CanSino Says Vaccine Demand Has Fallen After China’s Mass Covid Infections

Chinese pharmaceutical giant CanSino Biologics said demand for its Covid-19 vaccine had “slackened” in China following the abrupt end of the country’s strict zero-Covid policy, underscoring the challenges facing the sector in the largest remaining undervaccinated market stands.

CanSino was in the process of rolling out an inhaled version of a coronavirus vaccine when China lifted lockdown restrictions in early December. The vaccine had received emergency use authorization, adding to the existing dozen domestic vaccines serving the Chinese population.

Yu Xuefeng, co-founder and chief executive of the Tianjin-based group, said it introduced “millions of doses” before the “surprise end of zero-Covid.” But Yu added that the campaign was outpaced by the virus, which infected an estimated 80 percent of the population in a matter of weeks.

“We wanted to deliver our vaccine as soon as possible to buy time against the virus. But at the end of the day, I believe the virus has spread much faster than we expected,” he said in an interview with the Financial Times.

Chinese health officials are advising infected patients to wait six months after recovery before getting a booster shot, leading to a drop in demand for vaccines after the majority of the population contracted the virus within a short period of time.

CanSino is developing a messenger RNA vaccine candidate that has shown “positive results” in phase 2 clinical trials in China, according to Yu. According to the company, it had demonstrated a “high safety profile” and a stronger immune response than the incumbent companies’ “inactivated” vaccine technology. This could be the first mRNA product to be used for therapeutic purposes in China if it receives regulatory approval.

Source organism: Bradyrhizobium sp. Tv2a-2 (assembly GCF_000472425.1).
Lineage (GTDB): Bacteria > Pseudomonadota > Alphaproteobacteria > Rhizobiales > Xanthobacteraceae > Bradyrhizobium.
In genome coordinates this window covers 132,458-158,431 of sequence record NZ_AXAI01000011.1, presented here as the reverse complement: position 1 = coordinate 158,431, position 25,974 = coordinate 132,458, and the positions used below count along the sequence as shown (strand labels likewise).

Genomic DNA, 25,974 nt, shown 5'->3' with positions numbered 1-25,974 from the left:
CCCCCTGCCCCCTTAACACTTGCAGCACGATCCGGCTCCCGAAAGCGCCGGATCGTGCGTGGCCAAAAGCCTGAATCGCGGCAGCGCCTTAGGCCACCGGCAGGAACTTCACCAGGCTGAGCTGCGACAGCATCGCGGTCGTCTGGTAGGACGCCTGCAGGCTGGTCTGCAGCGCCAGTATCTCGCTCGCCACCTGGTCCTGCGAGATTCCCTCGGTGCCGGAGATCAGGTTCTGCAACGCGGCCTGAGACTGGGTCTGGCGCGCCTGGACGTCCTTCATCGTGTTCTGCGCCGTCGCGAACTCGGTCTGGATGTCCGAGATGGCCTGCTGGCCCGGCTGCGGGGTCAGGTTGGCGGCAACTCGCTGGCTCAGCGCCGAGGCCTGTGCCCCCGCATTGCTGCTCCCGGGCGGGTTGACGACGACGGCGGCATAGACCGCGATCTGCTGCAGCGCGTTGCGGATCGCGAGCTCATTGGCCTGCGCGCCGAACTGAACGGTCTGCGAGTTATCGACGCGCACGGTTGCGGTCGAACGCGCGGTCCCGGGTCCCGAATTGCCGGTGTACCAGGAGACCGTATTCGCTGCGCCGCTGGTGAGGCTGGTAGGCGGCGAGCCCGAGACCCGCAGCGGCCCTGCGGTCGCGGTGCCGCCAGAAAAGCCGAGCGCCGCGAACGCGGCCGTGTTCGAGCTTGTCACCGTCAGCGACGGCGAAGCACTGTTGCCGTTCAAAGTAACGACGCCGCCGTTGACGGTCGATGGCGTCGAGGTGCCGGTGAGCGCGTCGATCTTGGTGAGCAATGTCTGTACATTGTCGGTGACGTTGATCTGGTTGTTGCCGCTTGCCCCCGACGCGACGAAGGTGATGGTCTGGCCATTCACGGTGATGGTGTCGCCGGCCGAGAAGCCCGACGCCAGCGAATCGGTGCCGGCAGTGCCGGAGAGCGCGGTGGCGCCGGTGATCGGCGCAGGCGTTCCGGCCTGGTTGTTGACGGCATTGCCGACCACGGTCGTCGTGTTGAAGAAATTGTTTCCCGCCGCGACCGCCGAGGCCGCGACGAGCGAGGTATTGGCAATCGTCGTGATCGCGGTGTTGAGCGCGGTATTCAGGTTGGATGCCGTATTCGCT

Beijing has refused to import BioNTech/Pfizer and Moderna’s mRNA syringes for its local population, despite research showing they offer higher and longer-lasting protection than the widely used inactivated vaccines from Chinese companies Sinopharm and Sinovac.

CanSino has two R&D teams, one in Tianjin focusing on the inhaled viral vector vaccine and the second in Shanghai, where more than 200 employees are working on the development and manufacturing of its mRNA vaccine. Yu said the group has built a manufacturing facility in the southern coastal city to produce about 100 million doses of the mRNA vaccine annually, with the option to scale back production if demand is weak.

Yu proposes the mRNA shot to be part of a list of booster shots to protect against new strains of Covid, similar to the annual flu shot. He estimated the annual global industry revenue from Covid vaccines at $5 billion. “This is not a small market,” he said.

CanSino announced last month that it was considering a listing in Switzerland, part of a growing trend by Chinese groups to diversify their investor base away from the US and China. Its Hong Kong-listed shares rose as much as 70 percent when it announced approval of its inhaled vaccine in November, but have since fallen 55 percent from that peak.

Additional reporting by Wang Xueqiao in Shanghai CanSino Says Vaccine Demand Has Fallen After China’s Mass Covid Infections

Adam Bradshaw

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